Posted on June 23rd, 2010 Add a comment >>
On Friday, 19 June, over 50 science-loving-mud-seeking-water-diving-naturalist-types found themselves giddy w/pleasure at being the first public group to investigate the natural world of a 14,600 acre Adirondack Nature Conservancy property near Tupper Lake.
Taking about one year to plan and coordinate, the gates to Follensby Pond were finally opened to this select group of Naturalists, Researchers and Educators as they begin to inventory as a much as they can of the living world around them-in 24 hours….aka…a “Bioblitz”!
Yours truly was handed the task of coordinating the survey of all birdlife on the property during the 24 hours. After choosing a great crew of birders we all set out on our given paths and started listing birds that we see and hear.
After all the data sheets were handed back in, and then tallied, and re-tallied just to make sure!, we ended up with a species count of 75-not bad for 24 hours.
All the credit goes to the brave (for there were lots of blackflies and mosquitoes!) lads and lasses that endured the beating sun, the fresh summer breezes, the refreshing waters, and the startlingly beautiful scenery around us….OK, it was pretty darn nice out there but we did fight some bugs to count all our species.
An early count of around 280 species of various organisms were tallied by the end of the 24 hours but many organisms still have yet to be identified due to similarities w/other species or details that can only be seen under lab conditions. For example, many dragonflies and damselflies can only be identified under microscopes and the same goes for many species of mushroom and some sedges that were found. Also many aquatic and terrestrial insects needed to be taken to a lab for further investigation.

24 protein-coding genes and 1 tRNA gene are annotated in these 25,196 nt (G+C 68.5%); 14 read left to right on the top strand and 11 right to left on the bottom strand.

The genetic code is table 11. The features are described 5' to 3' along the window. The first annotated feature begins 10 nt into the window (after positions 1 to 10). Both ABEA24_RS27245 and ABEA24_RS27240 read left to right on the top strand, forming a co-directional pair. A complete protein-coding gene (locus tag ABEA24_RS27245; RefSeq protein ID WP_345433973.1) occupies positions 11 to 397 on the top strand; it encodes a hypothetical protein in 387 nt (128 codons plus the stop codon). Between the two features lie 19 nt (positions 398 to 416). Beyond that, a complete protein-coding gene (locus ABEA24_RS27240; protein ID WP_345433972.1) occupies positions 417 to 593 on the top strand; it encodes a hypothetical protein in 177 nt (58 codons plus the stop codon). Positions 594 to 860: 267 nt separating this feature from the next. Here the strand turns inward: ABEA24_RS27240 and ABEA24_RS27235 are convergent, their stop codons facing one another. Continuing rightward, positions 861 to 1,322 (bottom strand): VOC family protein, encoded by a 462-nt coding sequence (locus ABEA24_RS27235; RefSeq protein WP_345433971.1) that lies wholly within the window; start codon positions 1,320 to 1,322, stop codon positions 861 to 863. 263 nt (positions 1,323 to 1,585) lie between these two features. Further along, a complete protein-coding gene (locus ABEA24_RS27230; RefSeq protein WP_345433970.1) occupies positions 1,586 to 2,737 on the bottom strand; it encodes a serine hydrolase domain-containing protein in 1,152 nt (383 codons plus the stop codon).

The deep interest levels that all 50 of us shared that day was very evident. As we slowly filtered our way back to “base camp” to break for lunch, or tally up species, many colleagues were asking, “What’d you find? Anything unexpected?”. Or if a crew spotted something out of their own specialty area they would tell others all about it.
A wonderful sense of camaraderie filled the 24 hours as each taxonomic group performed their work. Many would gather at the tote board to see what new species were collected or identified.
A tip of the hat goes to The Adirondack Nature Conservancy who’s tireless work and coordination allowed for all of this data collection to occur. Of historical note, all this data was gathered on a piece of property that was once visited by Ralph Waldo Emerson, James Russel Lowell, Louis Agassiz, William James Stillman, and other great minds of the day. This “gathering” of minds took place on Follensby Pond during the month of August in 1858, and became known as Philosopher’s Camp. They also named the camping area “Camp Maple”.
As we walked the woods or followed the shoreline, we all had, in the back of our minds, a developing picture of what it may have felt like to walk these woods back then and perhaps to discuss nature with them.
Photo Credit: Bioblitz tote board- Brian McAllister